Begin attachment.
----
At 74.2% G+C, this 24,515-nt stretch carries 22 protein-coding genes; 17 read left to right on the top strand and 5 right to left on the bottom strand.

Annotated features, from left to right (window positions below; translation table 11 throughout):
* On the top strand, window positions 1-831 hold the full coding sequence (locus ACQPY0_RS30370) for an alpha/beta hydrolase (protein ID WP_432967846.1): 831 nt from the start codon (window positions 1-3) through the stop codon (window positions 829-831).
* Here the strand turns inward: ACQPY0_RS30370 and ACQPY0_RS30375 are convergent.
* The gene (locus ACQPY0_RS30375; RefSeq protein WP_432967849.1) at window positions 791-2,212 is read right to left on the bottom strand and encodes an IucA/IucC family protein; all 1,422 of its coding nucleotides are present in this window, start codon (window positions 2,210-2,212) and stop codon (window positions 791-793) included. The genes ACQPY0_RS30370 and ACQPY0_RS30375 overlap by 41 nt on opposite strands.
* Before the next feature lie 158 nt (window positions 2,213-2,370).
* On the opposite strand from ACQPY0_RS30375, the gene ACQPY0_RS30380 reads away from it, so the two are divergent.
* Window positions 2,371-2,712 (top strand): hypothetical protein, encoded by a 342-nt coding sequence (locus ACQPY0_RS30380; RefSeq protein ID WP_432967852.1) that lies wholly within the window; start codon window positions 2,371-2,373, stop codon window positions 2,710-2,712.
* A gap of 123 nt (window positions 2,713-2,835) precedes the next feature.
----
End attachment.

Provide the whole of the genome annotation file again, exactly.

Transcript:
At 74.2% G+C, this 24,515-nt stretch carries 22 protein-coding genes; 17 read left to right on the top strand and 5 right to left on the bottom strand.

Annotated features, from left to right (window positions below; translation table 11 throughout):
* On the top strand, window positions 1-831 hold the full coding sequence (locus ACQPY0_RS30370) for an alpha/beta hydrolase (protein ID WP_432967846.1): 831 nt from the start codon (window positions 1-3) through the stop codon (window positions 829-831).
* Here the strand turns inward: ACQPY0_RS30370 and ACQPY0_RS30375 are convergent.
* The gene (locus ACQPY0_RS30375; RefSeq protein WP_432967849.1) at window positions 791-2,212 is read right to left on the bottom strand and encodes an IucA/IucC family protein; all 1,422 of its coding nucleotides are present in this window, start codon (window positions 2,210-2,212) and stop codon (window positions 791-793) included. The genes ACQPY0_RS30370 and ACQPY0_RS30375 overlap by 41 nt on opposite strands.
* Before the next feature lie 158 nt (window positions 2,213-2,370).
* On the opposite strand from ACQPY0_RS30375, the gene ACQPY0_RS30380 reads away from it, so the two are divergent.
* Window positions 2,371-2,712 (top strand): hypothetical protein, encoded by a 342-nt coding sequence (locus ACQPY0_RS30380; RefSeq protein ID WP_432967852.1) that lies wholly within the window; start codon window positions 2,371-2,373, stop codon window positions 2,710-2,712.
* A gap of 123 nt (window positions 2,713-2,835) precedes the next feature.